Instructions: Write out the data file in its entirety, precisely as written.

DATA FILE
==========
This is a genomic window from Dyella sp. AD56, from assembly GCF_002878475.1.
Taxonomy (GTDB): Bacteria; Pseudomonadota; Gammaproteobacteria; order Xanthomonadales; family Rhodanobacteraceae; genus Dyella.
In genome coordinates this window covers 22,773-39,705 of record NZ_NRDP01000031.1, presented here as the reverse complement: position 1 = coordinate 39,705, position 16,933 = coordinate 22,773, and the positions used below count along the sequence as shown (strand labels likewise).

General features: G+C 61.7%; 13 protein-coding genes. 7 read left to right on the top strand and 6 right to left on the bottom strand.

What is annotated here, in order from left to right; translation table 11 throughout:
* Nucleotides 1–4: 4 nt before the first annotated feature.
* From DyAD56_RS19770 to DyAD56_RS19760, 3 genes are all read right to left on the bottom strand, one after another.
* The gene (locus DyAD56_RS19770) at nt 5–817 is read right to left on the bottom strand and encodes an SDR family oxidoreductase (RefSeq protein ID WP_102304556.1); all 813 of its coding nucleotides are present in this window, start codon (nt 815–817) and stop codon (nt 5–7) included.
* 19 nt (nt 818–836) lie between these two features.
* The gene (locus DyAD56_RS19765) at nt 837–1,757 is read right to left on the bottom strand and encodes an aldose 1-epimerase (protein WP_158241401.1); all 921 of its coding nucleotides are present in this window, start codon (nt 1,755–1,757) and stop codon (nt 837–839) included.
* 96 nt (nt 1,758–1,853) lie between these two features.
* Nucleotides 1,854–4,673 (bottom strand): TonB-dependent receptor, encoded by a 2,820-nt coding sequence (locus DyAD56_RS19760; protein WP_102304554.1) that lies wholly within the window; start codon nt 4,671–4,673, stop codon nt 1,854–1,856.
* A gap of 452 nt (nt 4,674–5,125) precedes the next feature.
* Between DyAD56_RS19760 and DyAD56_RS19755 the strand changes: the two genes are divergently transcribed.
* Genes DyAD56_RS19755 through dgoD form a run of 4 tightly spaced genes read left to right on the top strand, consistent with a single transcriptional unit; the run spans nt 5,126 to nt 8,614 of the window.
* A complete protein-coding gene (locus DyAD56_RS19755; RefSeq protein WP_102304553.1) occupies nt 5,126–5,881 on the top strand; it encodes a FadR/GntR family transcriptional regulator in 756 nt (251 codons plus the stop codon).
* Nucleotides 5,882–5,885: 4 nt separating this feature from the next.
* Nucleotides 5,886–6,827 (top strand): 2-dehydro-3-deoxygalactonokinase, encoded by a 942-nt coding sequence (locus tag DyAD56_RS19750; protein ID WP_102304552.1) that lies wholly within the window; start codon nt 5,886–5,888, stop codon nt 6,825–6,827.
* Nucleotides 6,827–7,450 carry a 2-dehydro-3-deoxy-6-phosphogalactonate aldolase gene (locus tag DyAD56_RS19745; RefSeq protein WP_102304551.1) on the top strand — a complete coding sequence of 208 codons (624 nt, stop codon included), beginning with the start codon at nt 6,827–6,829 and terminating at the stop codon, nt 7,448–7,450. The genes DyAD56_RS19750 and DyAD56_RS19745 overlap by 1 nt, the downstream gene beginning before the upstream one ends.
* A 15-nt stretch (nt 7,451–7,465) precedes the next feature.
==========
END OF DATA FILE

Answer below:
This is a genomic window from Dyella sp. AD56, from assembly GCF_002878475.1.
Taxonomy (GTDB): Bacteria; Pseudomonadota; Gammaproteobacteria; order Xanthomonadales; family Rhodanobacteraceae; genus Dyella.
In genome coordinates this window covers 22,773-39,705 of record NZ_NRDP01000031.1, presented here as the reverse complement: position 1 = coordinate 39,705, position 16,933 = coordinate 22,773, and the positions used below count along the sequence as shown (strand labels likewise).

General features: G+C 61.7%; 13 protein-coding genes. 7 read left to right on the top strand and 6 right to left on the bottom strand.

What is annotated here, in order from left to right; translation table 11 throughout:
* Nucleotides 1–4: 4 nt before the first annotated feature.
* From DyAD56_RS19770 to DyAD56_RS19760, 3 genes are all read right to left on the bottom strand, one after another.
* The gene (locus DyAD56_RS19770) at nt 5–817 is read right to left on the bottom strand and encodes an SDR family oxidoreductase (RefSeq protein ID WP_102304556.1); all 813 of its coding nucleotides are present in this window, start codon (nt 815–817) and stop codon (nt 5–7) included.
* 19 nt (nt 818–836) lie between these two features.
* The gene (locus DyAD56_RS19765) at nt 837–1,757 is read right to left on the bottom strand and encodes an aldose 1-epimerase (protein WP_158241401.1); all 921 of its coding nucleotides are present in this window, start codon (nt 1,755–1,757) and stop codon (nt 837–839) included.
* 96 nt (nt 1,758–1,853) lie between these two features.
* Nucleotides 1,854–4,673 (bottom strand): TonB-dependent receptor, encoded by a 2,820-nt coding sequence (locus DyAD56_RS19760; protein WP_102304554.1) that lies wholly within the window; start codon nt 4,671–4,673, stop codon nt 1,854–1,856.
* A gap of 452 nt (nt 4,674–5,125) precedes the next feature.
* Between DyAD56_RS19760 and DyAD56_RS19755 the strand changes: the two genes are divergently transcribed.
* Genes DyAD56_RS19755 through dgoD form a run of 4 tightly spaced genes read left to right on the top strand, consistent with a single transcriptional unit; the run spans nt 5,126 to nt 8,614 of the window.
* A complete protein-coding gene (locus DyAD56_RS19755; RefSeq protein WP_102304553.1) occupies nt 5,126–5,881 on the top strand; it encodes a FadR/GntR family transcriptional regulator in 756 nt (251 codons plus the stop codon).
* Nucleotides 5,882–5,885: 4 nt separating this feature from the next.
* Nucleotides 5,886–6,827 (top strand): 2-dehydro-3-deoxygalactonokinase, encoded by a 942-nt coding sequence (locus tag DyAD56_RS19750; protein ID WP_102304552.1) that lies wholly within the window; start codon nt 5,886–5,888, stop codon nt 6,825–6,827.
* Nucleotides 6,827–7,450 carry a 2-dehydro-3-deoxy-6-phosphogalactonate aldolase gene (locus tag DyAD56_RS19745; RefSeq protein WP_102304551.1) on the top strand — a complete coding sequence of 208 codons (624 nt, stop codon included), beginning with the start codon at nt 6,827–6,829 and terminating at the stop codon, nt 7,448–7,450. The genes DyAD56_RS19750 and DyAD56_RS19745 overlap by 1 nt, the downstream gene beginning before the upstream one ends.
* A 15-nt stretch (nt 7,451–7,465) precedes the next feature.